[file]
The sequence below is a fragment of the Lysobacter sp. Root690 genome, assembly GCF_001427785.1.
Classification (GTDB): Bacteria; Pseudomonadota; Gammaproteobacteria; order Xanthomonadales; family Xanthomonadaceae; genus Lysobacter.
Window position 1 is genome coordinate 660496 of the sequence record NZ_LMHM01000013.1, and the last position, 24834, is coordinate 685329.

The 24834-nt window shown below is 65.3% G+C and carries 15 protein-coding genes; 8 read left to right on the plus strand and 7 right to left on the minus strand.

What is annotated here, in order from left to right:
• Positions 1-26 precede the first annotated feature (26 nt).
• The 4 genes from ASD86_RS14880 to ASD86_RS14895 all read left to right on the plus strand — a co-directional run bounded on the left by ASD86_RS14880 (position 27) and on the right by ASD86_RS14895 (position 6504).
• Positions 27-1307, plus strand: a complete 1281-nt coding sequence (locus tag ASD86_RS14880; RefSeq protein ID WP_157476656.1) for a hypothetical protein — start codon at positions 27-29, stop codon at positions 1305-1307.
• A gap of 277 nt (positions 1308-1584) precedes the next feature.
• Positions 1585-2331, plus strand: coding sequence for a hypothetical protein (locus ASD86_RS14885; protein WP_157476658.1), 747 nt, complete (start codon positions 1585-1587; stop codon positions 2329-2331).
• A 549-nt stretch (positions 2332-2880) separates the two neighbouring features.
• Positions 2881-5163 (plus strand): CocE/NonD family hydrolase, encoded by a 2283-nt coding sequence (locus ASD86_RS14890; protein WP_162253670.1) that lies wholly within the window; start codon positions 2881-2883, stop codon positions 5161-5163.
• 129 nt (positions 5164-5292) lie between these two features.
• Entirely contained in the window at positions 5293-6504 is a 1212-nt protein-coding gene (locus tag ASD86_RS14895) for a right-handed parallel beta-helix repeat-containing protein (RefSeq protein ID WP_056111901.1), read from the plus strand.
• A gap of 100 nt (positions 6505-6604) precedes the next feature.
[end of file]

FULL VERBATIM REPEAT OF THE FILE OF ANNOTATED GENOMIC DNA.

The sequence below is a fragment of the Lysobacter sp. Root690 genome, assembly GCF_001427785.1.
Classification (GTDB): Bacteria; Pseudomonadota; Gammaproteobacteria; order Xanthomonadales; family Xanthomonadaceae; genus Lysobacter.
Window position 1 is genome coordinate 660496 of the sequence record NZ_LMHM01000013.1, and the last position, 24834, is coordinate 685329.

The 24834-nt window shown below is 65.3% G+C and carries 15 protein-coding genes; 8 read left to right on the plus strand and 7 right to left on the minus strand.

What is annotated here, in order from left to right:
• Positions 1-26 precede the first annotated feature (26 nt).
• The 4 genes from ASD86_RS14880 to ASD86_RS14895 all read left to right on the plus strand — a co-directional run bounded on the left by ASD86_RS14880 (position 27) and on the right by ASD86_RS14895 (position 6504).
• Positions 27-1307, plus strand: a complete 1281-nt coding sequence (locus tag ASD86_RS14880; RefSeq protein ID WP_157476656.1) for a hypothetical protein — start codon at positions 27-29, stop codon at positions 1305-1307.
• A gap of 277 nt (positions 1308-1584) precedes the next feature.
• Positions 1585-2331, plus strand: coding sequence for a hypothetical protein (locus ASD86_RS14885; protein WP_157476658.1), 747 nt, complete (start codon positions 1585-1587; stop codon positions 2329-2331).
• A 549-nt stretch (positions 2332-2880) separates the two neighbouring features.
• Positions 2881-5163 (plus strand): CocE/NonD family hydrolase, encoded by a 2283-nt coding sequence (locus ASD86_RS14890; protein WP_162253670.1) that lies wholly within the window; start codon positions 2881-2883, stop codon positions 5161-5163.
• 129 nt (positions 5164-5292) lie between these two features.
• Entirely contained in the window at positions 5293-6504 is a 1212-nt protein-coding gene (locus tag ASD86_RS14895) for a right-handed parallel beta-helix repeat-containing protein (RefSeq protein ID WP_056111901.1), read from the plus strand.
• A gap of 100 nt (positions 6505-6604) precedes the next feature.